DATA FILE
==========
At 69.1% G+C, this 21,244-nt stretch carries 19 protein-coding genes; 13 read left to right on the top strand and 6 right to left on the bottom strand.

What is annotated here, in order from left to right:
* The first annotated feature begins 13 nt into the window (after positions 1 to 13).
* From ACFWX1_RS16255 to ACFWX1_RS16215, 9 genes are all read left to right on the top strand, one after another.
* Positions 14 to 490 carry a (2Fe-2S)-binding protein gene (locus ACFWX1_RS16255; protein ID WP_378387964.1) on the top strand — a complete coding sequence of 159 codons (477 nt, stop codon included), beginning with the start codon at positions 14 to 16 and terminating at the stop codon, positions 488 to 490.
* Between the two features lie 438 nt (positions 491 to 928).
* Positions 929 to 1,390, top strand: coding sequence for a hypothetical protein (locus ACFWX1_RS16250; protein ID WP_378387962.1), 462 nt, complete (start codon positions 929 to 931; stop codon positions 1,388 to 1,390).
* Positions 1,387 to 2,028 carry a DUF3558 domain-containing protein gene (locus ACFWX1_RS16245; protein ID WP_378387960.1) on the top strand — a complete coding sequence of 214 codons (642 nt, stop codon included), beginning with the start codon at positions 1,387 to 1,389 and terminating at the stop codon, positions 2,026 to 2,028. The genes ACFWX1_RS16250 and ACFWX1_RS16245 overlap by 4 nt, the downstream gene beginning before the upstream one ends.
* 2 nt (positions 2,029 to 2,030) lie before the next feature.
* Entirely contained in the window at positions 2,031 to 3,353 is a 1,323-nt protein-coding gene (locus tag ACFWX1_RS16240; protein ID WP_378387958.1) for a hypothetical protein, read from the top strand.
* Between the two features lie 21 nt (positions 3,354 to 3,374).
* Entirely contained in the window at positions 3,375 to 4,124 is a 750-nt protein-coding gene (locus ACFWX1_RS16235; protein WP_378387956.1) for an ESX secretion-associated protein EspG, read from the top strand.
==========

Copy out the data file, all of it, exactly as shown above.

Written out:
At 69.1% G+C, this 21,244-nt stretch carries 19 protein-coding genes; 13 read left to right on the top strand and 6 right to left on the bottom strand.

What is annotated here, in order from left to right:
* The first annotated feature begins 13 nt into the window (after positions 1 to 13).
* From ACFWX1_RS16255 to ACFWX1_RS16215, 9 genes are all read left to right on the top strand, one after another.
* Positions 14 to 490 carry a (2Fe-2S)-binding protein gene (locus ACFWX1_RS16255; protein ID WP_378387964.1) on the top strand — a complete coding sequence of 159 codons (477 nt, stop codon included), beginning with the start codon at positions 14 to 16 and terminating at the stop codon, positions 488 to 490.
* Between the two features lie 438 nt (positions 491 to 928).
* Positions 929 to 1,390, top strand: coding sequence for a hypothetical protein (locus ACFWX1_RS16250; protein ID WP_378387962.1), 462 nt, complete (start codon positions 929 to 931; stop codon positions 1,388 to 1,390).
* Positions 1,387 to 2,028 carry a DUF3558 domain-containing protein gene (locus ACFWX1_RS16245; protein ID WP_378387960.1) on the top strand — a complete coding sequence of 214 codons (642 nt, stop codon included), beginning with the start codon at positions 1,387 to 1,389 and terminating at the stop codon, positions 2,026 to 2,028. The genes ACFWX1_RS16250 and ACFWX1_RS16245 overlap by 4 nt, the downstream gene beginning before the upstream one ends.
* 2 nt (positions 2,029 to 2,030) lie before the next feature.
* Entirely contained in the window at positions 2,031 to 3,353 is a 1,323-nt protein-coding gene (locus tag ACFWX1_RS16240; protein ID WP_378387958.1) for a hypothetical protein, read from the top strand.
* Between the two features lie 21 nt (positions 3,354 to 3,374).
* Entirely contained in the window at positions 3,375 to 4,124 is a 750-nt protein-coding gene (locus ACFWX1_RS16235; protein WP_378387956.1) for an ESX secretion-associated protein EspG, read from the top strand.